PHILADELPHIA - It's Hillary Clinton's show, but rival Donald Trump is doing his best to steal it.
The Democrats' historic handoff to Clinton arrived with affection from one ex-president and an endorsement from an outgoing one. But also came with a warning: That last glass ceiling isn't shattered yet and the Republican nominee is a formidable and unpredictable foe.
Clinton formally captured the Democratic nomination Tuesday night and declared the barrier keeping women from the presidency nearly broken. Her husband, former President Bill Clinton offered a personal testimonial, and President Barack Obama was on deck to make the case for electing his former secretary of state.
But Wednesday morning, Clinton's rival touched off a firestorm with his call for Russia to launch a cyberattack onClinton's emails.
Obama and other Democrats elicited Trump's startling remarks by suggesting the Russian government was behind the hack of Democratic National Committee emails that toppled the party's chief earlier this week. In an NBC News interview, Obama suggested that Russian President Vladimir Putin was actually rooting for Trump — although he provided no evidence — and said the GOP businessman has "expressed admiration" for Putin.
Trump declared Wednesday he has "nothing to do with Russia," but quickly went much further.
"Russia, if you're listening, I hope you're able to find the 30,000 e-mails that are missing," Trump said, in an apparent reference to Clinton's State Department emails. "I think you will probably be rewarded mightily by our press. Let's see if that happens. That'll be next."
The suggestion appeared to be an off-the-cuff riff. Still, the candidate repeated it in a follow-up tweet. It drew swift condemnation from the Clinton campaign.
"This has to be the first time that a major presidential candidate has actively encouraged a foreign power to conduct espionage against his political opponent," said Clinton adviser Jake Sullivan. "That's not hyperbole, those are just the facts. This has gone from being a matter of curiosity, and a matter of politics, to being a national security issue."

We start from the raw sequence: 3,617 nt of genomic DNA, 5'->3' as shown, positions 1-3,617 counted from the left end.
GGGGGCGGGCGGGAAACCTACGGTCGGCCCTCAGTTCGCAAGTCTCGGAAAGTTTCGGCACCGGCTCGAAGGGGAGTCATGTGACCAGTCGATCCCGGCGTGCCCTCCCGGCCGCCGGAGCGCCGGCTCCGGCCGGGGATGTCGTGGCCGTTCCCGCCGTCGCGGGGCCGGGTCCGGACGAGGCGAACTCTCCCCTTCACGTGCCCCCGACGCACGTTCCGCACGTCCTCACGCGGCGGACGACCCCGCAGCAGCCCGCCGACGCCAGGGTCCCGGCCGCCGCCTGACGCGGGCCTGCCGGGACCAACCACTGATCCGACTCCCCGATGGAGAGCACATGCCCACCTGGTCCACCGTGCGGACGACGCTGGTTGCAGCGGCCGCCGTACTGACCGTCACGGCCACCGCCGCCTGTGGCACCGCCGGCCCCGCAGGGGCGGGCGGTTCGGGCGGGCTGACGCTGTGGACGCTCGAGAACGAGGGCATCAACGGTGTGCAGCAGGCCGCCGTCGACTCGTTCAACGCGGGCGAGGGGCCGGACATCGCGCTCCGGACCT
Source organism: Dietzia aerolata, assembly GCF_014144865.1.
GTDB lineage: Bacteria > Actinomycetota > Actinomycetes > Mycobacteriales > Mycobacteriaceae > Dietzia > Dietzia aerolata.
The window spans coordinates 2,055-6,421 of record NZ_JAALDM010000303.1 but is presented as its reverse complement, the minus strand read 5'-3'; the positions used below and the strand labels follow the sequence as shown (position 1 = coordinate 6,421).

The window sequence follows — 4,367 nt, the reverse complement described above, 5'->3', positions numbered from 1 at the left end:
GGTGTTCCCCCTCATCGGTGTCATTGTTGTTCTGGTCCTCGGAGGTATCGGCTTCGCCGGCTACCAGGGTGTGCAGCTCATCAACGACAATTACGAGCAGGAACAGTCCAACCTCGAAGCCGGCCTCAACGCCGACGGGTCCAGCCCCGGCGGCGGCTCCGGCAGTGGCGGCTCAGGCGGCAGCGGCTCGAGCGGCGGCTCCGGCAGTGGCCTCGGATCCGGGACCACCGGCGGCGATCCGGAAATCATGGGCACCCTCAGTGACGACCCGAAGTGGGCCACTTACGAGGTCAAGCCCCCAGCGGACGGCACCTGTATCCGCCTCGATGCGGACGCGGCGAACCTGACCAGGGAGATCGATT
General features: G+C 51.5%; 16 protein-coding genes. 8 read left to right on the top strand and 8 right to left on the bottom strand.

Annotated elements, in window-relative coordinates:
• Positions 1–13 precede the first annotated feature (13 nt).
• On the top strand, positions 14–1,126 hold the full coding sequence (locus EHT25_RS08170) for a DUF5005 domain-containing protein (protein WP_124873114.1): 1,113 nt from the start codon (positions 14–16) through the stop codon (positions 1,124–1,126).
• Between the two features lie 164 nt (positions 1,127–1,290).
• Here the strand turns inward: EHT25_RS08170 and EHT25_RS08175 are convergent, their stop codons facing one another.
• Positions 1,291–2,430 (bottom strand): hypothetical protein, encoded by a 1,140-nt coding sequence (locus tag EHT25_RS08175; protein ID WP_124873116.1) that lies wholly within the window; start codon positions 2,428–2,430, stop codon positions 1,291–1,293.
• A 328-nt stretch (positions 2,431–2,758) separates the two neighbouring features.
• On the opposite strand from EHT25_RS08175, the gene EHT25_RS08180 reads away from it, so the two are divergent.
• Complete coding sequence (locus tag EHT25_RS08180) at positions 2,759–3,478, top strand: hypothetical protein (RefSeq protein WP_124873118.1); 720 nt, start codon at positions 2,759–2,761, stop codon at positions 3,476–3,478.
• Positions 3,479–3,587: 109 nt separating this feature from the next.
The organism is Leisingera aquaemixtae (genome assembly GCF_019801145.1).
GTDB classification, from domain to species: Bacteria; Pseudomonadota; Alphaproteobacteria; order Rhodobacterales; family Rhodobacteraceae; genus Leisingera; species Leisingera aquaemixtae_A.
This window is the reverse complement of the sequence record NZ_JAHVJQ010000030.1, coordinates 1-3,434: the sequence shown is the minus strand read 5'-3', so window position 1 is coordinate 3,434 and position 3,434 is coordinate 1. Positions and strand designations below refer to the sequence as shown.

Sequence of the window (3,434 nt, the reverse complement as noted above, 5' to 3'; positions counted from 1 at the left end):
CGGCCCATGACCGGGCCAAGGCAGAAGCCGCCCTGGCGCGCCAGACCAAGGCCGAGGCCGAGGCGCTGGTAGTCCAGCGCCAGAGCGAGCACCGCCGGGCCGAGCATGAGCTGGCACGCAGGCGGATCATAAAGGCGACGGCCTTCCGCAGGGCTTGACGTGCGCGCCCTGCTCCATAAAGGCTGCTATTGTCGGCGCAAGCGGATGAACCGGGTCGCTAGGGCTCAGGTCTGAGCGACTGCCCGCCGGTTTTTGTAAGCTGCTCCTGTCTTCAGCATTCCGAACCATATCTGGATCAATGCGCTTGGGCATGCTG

Trump's remark, in a free-flowing news conference in Miami, steered attention from Philadelphia, where Democrats were preparing Wednesday to hear from Obama, Vice President Joe Biden and Clinton's running mate, Virginia Sen. Tim Kaine.
Backers of vanquished liberal Bernie Sanders considered walking out on a Kaine's speech, a sign of residual frustration with Clinton, the party and the perception, fueled by the leaked emails, that top officials had greased her path to victory.
Despite the swirl of distractions, Democrats appeared to be finding unity as they formally sealed the deal behindClinton on Tuesday night. A convention that had been consumed by drama of formally defeating Sanders had turned to showcasing the coalition Clinton will need to win — blacks, Hispanics, women and young people.
The base-boosting strategy has some Democrats worried Clinton is ceding too much ground to her opponent. Her convention has made little mention of the economic insecurity and anxiety that has, in part, fueled Trump's rise with white, working-class voters. Trump has cast himself as the "law-and-order" candidate and promised to get tough on terrorists. Democrats have rarely noted the threat of terrorism or the Islamic State group.
Speaking on MSNBC Wednesday morning, Biden said his party has failed to connect with and show "respect" for white, working-class voters.
Trump accused Democrats of avoiding talking about the Islamic State group "because they grew it." In his news conference, he hammered Clinton on her trade policy, saying if she is elected she will flip her opposition to the Trans-Pacific trade deal. He also backed an increase to the minimum wage to $10 per hour.
During the Democrats' convention, the fallout from the hack and the effort to appease Sanders' fans competed with the celebration of Clinton's landmark achievement. But Tuesday night's roll call vote sealed her nomination and Sanders himself stepped up in the name of unity to ask that her nomination be approved by acclamation.
The unhappiest among his followers filed out, occupied a media tent and staged a sit-in, some with tape on their mouths to signify their silencing by the party. But a teary Sanders acknowledged the end. Obama was "kind enough to call," he said Wednesday in a meeting with New England delegates. "As of yesterday, I guess, officially our campaign ended."
The roll call vote was laden with emotion and symbols of women's long struggle to break through political barriers. Holding a sign saying "Centenarian for Hillary," 102-year-old Jerry Emmett of Prescott, Arizona, cast her state delegation's vote. She was born before women won the right to vote in 1920, and remembered her mother casting a ballot for the first time.
Said Clinton, in a surprise appearance on video at night's end: "We just put the biggest crack in that glass ceiling yet." The crowd roared.
Bill Clinton traced the couple's love story chapter and verse, starting from their meeting in a library and proceeding through his head-strong courtship and on through the years. Unsavory episodes, like his numerous dalliances with women in Arkansas and the nearly career-ending liaison with White House intern Monica Lewinsky, were omitted.